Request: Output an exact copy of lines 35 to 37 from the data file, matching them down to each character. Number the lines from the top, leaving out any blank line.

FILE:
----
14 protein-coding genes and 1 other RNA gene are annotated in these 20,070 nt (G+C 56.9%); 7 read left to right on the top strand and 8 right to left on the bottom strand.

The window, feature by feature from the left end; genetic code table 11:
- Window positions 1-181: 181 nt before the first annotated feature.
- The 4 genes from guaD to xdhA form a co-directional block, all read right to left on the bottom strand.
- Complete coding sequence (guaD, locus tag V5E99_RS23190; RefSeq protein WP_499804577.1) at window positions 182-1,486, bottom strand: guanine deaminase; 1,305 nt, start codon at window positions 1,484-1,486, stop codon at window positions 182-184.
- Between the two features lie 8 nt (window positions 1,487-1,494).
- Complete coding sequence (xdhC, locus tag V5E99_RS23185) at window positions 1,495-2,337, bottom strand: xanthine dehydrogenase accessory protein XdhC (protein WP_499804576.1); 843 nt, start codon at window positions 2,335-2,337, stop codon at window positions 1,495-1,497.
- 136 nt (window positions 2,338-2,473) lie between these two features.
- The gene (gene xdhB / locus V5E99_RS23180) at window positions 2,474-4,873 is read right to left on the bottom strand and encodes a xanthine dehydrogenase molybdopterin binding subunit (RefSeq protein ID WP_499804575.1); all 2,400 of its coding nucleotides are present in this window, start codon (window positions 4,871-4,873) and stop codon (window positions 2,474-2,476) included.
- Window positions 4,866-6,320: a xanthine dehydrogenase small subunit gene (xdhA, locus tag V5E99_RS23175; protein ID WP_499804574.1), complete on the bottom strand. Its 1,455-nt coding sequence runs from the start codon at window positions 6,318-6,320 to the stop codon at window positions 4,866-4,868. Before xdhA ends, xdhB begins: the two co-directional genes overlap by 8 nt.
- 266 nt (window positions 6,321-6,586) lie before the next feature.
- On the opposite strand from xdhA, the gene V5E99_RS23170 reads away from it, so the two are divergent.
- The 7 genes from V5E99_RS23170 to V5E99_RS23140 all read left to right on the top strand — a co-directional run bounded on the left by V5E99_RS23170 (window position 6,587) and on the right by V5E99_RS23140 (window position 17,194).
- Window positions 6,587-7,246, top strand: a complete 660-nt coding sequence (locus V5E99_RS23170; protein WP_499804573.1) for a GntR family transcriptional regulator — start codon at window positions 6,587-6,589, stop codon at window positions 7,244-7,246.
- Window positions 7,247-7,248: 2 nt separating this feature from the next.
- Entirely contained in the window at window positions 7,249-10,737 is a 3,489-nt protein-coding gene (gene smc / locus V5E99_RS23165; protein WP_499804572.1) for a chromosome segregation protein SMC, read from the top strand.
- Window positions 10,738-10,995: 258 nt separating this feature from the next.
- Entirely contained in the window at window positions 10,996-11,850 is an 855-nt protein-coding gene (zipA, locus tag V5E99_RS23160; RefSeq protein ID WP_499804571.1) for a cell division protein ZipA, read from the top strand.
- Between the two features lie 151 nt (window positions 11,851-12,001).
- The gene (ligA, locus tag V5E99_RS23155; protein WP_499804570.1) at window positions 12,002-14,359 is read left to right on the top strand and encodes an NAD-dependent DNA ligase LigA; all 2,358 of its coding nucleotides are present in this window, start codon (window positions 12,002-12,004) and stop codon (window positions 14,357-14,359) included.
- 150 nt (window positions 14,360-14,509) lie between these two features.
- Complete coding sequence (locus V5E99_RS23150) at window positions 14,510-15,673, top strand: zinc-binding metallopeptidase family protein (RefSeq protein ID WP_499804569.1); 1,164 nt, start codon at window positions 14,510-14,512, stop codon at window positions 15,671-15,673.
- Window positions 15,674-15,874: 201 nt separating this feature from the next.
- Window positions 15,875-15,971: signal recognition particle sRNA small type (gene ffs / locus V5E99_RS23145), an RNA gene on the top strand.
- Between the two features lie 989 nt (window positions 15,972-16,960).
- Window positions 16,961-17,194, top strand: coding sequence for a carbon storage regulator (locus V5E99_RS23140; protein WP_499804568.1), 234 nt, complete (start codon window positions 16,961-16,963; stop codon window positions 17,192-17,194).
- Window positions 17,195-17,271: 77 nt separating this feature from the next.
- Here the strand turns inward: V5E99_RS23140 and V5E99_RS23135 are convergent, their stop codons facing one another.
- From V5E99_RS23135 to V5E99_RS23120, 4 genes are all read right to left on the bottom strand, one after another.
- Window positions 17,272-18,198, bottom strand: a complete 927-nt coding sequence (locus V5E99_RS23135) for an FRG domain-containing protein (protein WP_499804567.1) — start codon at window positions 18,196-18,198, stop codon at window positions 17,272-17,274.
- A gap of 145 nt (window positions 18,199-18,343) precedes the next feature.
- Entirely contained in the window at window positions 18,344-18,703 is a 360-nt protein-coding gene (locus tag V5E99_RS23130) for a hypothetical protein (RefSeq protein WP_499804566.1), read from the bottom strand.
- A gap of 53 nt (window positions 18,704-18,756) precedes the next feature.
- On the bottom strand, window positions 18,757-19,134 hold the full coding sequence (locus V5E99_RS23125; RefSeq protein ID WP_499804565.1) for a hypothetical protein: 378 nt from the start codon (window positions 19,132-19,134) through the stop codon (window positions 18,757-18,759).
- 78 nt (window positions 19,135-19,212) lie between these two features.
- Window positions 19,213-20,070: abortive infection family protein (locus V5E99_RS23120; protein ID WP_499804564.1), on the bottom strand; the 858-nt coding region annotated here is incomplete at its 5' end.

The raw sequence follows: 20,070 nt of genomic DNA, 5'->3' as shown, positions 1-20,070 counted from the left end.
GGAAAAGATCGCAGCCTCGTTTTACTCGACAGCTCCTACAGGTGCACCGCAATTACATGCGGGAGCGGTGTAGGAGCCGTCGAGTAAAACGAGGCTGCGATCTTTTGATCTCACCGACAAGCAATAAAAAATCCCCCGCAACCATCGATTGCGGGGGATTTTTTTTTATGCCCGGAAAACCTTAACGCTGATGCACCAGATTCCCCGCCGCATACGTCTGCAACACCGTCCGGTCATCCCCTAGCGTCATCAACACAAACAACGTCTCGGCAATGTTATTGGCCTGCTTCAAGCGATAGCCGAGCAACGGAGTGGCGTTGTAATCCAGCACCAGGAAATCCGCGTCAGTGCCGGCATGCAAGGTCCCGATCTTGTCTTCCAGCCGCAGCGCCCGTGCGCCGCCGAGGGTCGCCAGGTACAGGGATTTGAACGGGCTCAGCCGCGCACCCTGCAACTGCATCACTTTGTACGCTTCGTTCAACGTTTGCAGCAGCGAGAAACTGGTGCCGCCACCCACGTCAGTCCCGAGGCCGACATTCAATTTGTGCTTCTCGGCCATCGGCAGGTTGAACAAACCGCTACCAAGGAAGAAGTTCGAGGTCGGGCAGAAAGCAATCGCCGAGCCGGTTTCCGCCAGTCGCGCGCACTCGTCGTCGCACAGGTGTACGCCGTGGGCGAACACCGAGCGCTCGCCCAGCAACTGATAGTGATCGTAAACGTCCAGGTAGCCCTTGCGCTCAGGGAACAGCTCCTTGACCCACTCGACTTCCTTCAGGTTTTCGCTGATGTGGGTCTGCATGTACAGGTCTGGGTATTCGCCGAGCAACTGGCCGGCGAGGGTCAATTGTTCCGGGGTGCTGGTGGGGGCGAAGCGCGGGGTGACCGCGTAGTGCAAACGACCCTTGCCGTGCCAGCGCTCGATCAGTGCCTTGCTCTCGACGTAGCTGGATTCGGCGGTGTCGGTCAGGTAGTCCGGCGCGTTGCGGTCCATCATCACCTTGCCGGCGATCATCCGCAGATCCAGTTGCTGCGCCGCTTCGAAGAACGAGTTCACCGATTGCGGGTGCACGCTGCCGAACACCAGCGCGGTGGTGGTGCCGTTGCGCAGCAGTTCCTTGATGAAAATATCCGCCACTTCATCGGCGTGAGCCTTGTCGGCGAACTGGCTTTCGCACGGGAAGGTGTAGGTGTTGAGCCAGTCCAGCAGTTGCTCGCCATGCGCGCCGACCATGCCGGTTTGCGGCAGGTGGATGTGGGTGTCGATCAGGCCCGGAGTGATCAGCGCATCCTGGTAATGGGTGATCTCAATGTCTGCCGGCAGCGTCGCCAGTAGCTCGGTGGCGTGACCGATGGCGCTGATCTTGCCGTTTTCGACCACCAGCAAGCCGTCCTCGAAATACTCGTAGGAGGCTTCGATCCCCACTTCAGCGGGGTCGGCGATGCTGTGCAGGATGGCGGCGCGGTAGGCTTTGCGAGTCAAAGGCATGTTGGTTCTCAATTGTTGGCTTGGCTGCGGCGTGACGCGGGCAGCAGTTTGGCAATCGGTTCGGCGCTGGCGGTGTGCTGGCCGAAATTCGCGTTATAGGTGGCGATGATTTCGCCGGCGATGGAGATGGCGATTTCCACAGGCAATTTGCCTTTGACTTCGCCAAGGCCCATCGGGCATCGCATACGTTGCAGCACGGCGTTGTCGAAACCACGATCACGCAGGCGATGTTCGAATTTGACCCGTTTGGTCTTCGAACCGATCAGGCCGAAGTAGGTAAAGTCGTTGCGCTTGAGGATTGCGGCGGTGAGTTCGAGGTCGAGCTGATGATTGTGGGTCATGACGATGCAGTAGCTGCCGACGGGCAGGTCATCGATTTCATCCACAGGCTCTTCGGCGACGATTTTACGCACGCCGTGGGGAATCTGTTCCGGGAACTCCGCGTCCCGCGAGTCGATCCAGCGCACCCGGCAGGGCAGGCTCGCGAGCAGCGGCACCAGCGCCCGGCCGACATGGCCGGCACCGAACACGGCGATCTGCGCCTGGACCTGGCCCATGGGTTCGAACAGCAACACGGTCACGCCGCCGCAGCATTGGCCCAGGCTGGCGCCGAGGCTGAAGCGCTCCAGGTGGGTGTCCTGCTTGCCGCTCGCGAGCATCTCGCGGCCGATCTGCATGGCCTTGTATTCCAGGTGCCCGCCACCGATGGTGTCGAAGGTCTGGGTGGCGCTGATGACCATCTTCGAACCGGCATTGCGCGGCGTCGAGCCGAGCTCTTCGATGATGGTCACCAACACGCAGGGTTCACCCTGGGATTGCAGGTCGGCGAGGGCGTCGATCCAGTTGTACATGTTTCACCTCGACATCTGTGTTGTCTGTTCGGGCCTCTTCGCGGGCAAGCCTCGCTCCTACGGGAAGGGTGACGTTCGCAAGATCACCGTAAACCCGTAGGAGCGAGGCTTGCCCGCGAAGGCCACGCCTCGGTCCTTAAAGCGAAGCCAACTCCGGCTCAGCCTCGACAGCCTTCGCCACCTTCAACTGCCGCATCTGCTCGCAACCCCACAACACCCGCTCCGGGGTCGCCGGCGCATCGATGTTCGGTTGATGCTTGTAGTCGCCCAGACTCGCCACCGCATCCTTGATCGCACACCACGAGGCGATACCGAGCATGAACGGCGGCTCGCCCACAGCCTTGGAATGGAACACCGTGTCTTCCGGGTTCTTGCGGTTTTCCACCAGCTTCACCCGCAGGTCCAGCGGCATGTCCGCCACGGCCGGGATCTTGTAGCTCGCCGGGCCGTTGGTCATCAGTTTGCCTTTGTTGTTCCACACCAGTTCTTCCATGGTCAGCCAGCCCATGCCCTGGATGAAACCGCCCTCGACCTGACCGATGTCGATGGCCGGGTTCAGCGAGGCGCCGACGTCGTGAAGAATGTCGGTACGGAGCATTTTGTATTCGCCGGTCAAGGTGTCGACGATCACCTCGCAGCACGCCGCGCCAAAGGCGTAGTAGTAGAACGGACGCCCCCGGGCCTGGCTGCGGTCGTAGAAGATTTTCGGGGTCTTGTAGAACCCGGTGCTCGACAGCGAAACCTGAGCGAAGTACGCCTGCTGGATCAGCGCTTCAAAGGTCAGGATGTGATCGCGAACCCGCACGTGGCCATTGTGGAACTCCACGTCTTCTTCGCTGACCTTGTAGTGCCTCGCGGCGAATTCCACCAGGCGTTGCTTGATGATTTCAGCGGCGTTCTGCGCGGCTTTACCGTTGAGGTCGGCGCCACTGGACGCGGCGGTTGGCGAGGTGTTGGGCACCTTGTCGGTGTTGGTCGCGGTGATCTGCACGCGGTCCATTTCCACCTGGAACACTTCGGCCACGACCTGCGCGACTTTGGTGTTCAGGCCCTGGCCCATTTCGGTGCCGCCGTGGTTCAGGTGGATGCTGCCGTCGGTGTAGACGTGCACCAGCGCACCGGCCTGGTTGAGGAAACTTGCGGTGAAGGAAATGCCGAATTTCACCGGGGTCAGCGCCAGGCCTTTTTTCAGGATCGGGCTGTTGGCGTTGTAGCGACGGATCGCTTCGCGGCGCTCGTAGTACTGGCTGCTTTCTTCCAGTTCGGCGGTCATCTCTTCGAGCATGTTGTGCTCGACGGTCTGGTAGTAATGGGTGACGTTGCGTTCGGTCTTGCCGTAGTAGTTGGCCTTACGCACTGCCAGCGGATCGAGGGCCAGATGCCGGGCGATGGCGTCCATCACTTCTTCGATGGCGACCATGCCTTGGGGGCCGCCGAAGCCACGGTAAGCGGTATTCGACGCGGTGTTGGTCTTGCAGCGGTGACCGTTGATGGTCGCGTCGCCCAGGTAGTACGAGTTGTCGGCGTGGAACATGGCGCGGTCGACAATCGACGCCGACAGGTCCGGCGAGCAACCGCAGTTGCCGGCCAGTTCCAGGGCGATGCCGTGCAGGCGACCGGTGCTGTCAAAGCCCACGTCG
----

- 78 nt (window positions 19,135-19,212) lie between these two features.
- Window positions 19,213-20,070: abortive infection family protein (locus V5E99_RS23120; protein ID WP_499804564.1), on the bottom strand; the 858-nt coding region annotated here is incomplete at its 5' end.

The raw sequence follows: 20,070 nt of genomic DNA, 5'->3' as shown, positions 1-20,070 counted from the left end.